Caitlin fears what working the case will do to her. She watched her father’s disintegration, but she equally feels drawn to stop the killing. Luckily she is supported by her boyfriend, Sean. He helps her keep a grip on reality.

The story is based on the Zodiac killing that terrorized San Francisco and the details are realistic. Caitlin is a smart lady who tamps down her fears to catch a killer. Sean is a good male character. He supports Caitlin without trying to keep her from doing what she feels she must do.

I recommend this book if you enjoy gritty, often gruesome, police procedurals. The pace is fast, the mystery is complex, and the writing is good.


I received this book from Dutton for this review.

Wednesday, June 21, 2017

Real Artists May Not Starve, but They May Not Get Rich

Allowing yourself the freedom to be a creative artist is something everyone should feel free to enjoy. This book offers strategies for how to get there. I completely agree with the ideas of learning your craft, being prudent and disciplined, working with others, stealing from the masters, and using old ideas in creative ways. However, I think the book is a little too much like a call to salvation. Some people will try all the suggestions and will still come up short, Unless they keep their day job, they may well starve.

There are more avenues than ever to get your creative product before the public: write a blog, publish your novel with Amazon, or Scribid, join a critique group, convince people in your area to give a book signing, talk a local gallery into hanging you paintings. The list goes on. However, a word of caution. No matter how hard you work, you may not become the next Michelangelo, or John Grisham. Some ideas catch hold and propel the artist to fame and fortune, others give satisfaction to the artist, but don’t pay the bills.

This is a book worth reading. The advice is good. If you want to be an artist, read the book and take the lessons to heart. However, a word of caution: make your goal to satisfy yourself. Creativity is about more than making money. Get your work before the public, enjoy the journey, but don’t expect to amass millions, it happens to a very few.


I received this book from Booklook Blogger for this review.  

Monday, June 19, 2017

A Case Study of Hilary Clinton’s Losing Campaign

Elections have many reason why they’re lost or won. This account of Hilary Clinton’s 2016 campaign gives insight into some of these reasons. The book is not a hatchet job, nor is it an apology. In so far as books of this type go, I thought the authors tried to give a relatively balanced picture of what the campaign did right and wrong.

In the introduction to the book, the authors make the critical point that will be the theme of the book. Hilary Clinton either didn’t have or couldn’t articulate a clear reason for why she wanted to be president. This led to making policy statements without getting to what the people wanted to hear, namely, what are you going to do to make my life and the country better, and why do you want to do it.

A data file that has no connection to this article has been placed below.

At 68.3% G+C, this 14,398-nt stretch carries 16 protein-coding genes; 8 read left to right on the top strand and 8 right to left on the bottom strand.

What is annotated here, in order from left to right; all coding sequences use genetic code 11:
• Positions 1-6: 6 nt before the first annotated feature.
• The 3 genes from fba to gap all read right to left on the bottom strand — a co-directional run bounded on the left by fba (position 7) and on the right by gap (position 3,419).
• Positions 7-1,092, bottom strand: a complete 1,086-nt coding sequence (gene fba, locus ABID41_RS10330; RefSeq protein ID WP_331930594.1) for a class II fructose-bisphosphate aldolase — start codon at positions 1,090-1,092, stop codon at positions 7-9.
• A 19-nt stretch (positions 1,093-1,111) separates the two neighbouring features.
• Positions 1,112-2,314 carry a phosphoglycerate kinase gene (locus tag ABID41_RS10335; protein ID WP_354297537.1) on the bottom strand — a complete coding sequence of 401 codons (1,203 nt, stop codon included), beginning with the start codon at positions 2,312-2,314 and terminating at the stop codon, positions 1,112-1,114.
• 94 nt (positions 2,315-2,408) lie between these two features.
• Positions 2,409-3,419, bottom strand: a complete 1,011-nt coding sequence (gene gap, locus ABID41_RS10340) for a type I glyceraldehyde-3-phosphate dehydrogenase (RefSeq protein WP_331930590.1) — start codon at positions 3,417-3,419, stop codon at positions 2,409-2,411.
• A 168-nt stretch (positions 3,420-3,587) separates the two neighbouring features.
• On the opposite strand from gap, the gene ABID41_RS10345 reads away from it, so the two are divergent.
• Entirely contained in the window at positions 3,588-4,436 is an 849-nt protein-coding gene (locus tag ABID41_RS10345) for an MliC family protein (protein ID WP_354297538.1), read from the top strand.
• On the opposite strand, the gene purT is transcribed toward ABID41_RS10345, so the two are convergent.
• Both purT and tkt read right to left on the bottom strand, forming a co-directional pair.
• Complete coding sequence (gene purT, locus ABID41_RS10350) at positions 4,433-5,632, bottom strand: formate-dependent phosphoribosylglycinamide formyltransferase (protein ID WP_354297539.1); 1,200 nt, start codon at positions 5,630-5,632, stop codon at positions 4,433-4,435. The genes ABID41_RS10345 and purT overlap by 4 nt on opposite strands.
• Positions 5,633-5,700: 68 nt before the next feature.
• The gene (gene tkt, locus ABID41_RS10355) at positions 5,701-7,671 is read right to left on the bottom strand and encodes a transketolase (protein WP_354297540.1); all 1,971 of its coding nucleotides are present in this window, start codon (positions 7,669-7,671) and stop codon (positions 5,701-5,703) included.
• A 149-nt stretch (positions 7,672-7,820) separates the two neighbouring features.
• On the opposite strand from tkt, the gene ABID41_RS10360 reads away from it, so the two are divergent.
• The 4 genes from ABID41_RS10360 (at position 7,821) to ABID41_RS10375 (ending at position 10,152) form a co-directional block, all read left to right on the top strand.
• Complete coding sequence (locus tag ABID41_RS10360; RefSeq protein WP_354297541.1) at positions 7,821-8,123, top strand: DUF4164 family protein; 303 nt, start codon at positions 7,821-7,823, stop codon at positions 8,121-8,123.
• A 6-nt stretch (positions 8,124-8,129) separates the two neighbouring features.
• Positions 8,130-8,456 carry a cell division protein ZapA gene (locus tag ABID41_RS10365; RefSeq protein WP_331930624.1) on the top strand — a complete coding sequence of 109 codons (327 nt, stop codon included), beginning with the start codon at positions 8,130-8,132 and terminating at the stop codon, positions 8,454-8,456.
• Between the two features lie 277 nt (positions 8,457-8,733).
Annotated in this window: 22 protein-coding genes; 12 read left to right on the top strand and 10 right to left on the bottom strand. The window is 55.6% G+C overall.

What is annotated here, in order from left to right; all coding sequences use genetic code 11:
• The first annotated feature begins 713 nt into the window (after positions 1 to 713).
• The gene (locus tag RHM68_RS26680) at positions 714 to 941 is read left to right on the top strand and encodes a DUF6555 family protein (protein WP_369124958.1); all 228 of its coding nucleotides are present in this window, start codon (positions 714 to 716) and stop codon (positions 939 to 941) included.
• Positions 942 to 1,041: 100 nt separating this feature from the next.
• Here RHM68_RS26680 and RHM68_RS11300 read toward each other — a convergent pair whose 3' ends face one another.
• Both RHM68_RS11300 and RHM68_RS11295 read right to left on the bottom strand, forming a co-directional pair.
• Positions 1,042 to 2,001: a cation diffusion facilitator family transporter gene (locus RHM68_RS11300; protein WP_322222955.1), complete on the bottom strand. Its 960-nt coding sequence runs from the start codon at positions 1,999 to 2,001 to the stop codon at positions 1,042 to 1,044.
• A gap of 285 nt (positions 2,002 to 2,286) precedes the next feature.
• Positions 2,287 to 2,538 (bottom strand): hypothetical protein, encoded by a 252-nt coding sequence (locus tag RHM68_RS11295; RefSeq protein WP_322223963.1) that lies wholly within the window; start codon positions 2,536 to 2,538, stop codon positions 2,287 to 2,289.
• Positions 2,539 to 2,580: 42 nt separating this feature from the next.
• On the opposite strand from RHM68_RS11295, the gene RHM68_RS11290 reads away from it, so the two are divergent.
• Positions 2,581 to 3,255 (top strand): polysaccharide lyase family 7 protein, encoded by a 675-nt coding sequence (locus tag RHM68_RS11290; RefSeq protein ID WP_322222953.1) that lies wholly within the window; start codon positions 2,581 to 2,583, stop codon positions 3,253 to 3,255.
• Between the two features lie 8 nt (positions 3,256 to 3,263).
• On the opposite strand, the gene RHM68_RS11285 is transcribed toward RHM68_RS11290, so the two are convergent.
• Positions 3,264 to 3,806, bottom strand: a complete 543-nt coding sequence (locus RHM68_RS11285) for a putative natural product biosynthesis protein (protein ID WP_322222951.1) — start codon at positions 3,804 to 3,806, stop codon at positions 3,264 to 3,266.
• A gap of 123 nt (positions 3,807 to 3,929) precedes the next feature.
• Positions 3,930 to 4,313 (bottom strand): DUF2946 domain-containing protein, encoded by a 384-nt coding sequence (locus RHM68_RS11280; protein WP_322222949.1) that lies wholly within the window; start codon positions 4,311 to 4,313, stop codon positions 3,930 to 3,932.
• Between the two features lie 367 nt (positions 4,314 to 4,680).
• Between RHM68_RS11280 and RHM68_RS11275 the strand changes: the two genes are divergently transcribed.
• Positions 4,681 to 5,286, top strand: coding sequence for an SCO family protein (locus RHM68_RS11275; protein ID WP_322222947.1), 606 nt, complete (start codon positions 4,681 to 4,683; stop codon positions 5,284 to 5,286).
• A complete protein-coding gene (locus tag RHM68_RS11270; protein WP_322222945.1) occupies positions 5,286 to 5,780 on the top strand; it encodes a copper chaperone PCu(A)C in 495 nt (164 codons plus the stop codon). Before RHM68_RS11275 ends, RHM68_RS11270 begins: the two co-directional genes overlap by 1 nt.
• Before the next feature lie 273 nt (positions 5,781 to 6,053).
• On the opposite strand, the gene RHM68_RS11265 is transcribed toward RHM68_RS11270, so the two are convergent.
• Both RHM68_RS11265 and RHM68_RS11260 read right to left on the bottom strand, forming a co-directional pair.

Another serious flaw was the reliance on analytics to the exclusion of the more artful political strategy of sensing the electorate. This reliance led to running a tight campaign based on monetary considerations more than listening to the seasoned political veterans on the staff, including Bill Clinton, who pointed out the short comings on the ground.

The book tells a story that is easy to read, although it does become somewhat repetitious mainly because the same flaws occur over and over during the campaign. Some of the poignant moments occur in the last chapters. Hilary and her staff go into election eve believing they will win in spite of signs that the campaign is in trouble. Her response and those around her tell the sad end of the story.

Whether you’re a Hilary fan or not, if you enjoy politics, I encourage you to read this book. You can find a great deal of valuable information about how to run a political campaign and the mistakes to avoid.


I received this book from Blogging For Books for this review.    

Tuesday, June 13, 2017

The Dark Twin on a Rampage

Alvie is downing in her life. She’s drinking too much, eating crazily, and hating her job as a classified advertising representative. Her identical twin sister, Beth, is everything she’s not. She’s the good twin, her mother’s favorite, married to a rich, hot, Italian with a villa in Taormina. She also has an adorable baby son.

Alvie’s life has just about reached bottom when her sister starts calling begging her to visit. Alvie can’t stand the thought until she loses her job and is thrown out of her apartment. Suddenly a stay in an Italian villa sounds pretty good even it she has to see her perfect sister.

Things get more complicated when Beth asks Alvie to pretend to be her for a few hours so she can meet someone. It sounds simple enough, even a chance to take over her sister’s life, but when Beth turns up dead the game becomes significantly more challenging and deadly.